When you saw the title of this blog post, I expect there’s a good chance you were anticipating the ‘classic’ Northern Lights shot of a ribbon of shimmering green winding across a clear night sky.
Well, as you can see, my Northern Lights experience didn’t quite work out that way.
Admittedly, this being an urban environment – in Vogar, on the outskirts of Reykjavik – it was far from being the ideal place to see them. The pictures here reflect that our experience of them is simply not comparable to the footage shot in documentaries, or the results you get in Google Images. You have to be in truly remote wilderness for that to happen. But it was still a great and dramatic experience to see them all the same.
The lights faded in and out of view over a 20 minute period for us, and it was very hard to tell if we were getting good pictures of them! But as you can see, a few of them have managed to come out OK.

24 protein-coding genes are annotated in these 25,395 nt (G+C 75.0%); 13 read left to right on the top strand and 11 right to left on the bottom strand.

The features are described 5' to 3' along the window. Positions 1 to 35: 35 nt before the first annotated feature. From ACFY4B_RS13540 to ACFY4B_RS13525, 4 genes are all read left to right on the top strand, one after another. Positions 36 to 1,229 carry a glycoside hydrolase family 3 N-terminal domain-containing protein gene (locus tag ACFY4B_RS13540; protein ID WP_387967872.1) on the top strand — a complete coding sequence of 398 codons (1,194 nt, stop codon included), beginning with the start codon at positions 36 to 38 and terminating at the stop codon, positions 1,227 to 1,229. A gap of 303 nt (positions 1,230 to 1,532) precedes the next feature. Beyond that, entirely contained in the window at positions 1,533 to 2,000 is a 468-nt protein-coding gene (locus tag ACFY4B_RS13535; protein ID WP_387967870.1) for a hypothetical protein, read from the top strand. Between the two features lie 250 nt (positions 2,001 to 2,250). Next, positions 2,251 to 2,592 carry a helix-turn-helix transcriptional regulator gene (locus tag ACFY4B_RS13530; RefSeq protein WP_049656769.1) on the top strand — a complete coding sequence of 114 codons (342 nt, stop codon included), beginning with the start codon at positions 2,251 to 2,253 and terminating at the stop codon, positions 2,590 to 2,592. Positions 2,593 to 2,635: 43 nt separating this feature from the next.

It’s hard to describe this most spectacular of natural phenomena without lapsing into cliché, so I’ll simply say they are truly dramatic…even, in one incarnation, a bit terrifying, when two bands of green were split down the middle by a gaping, sharpened chasm of pure inky black, giving them an almost apocalyptic look.
The rest of the time they resembled a distant, vast, naturally-occurring lava lamp, blooming against the crystal clear night sky – itself dramatic with its low-hanging, yellowed moon – that simply took our breath away.
They may not have been as spectacular as they can be. But we still felt lucky and privileged to have seen them, and that it was not a ‘failure’ in the least. Sure we would have liked to have seen them in a more glorious way, but it was better to have seen them in a ‘reduced’ format than to have not seen them at all. A fitting way to bring our Iceland trip to a close.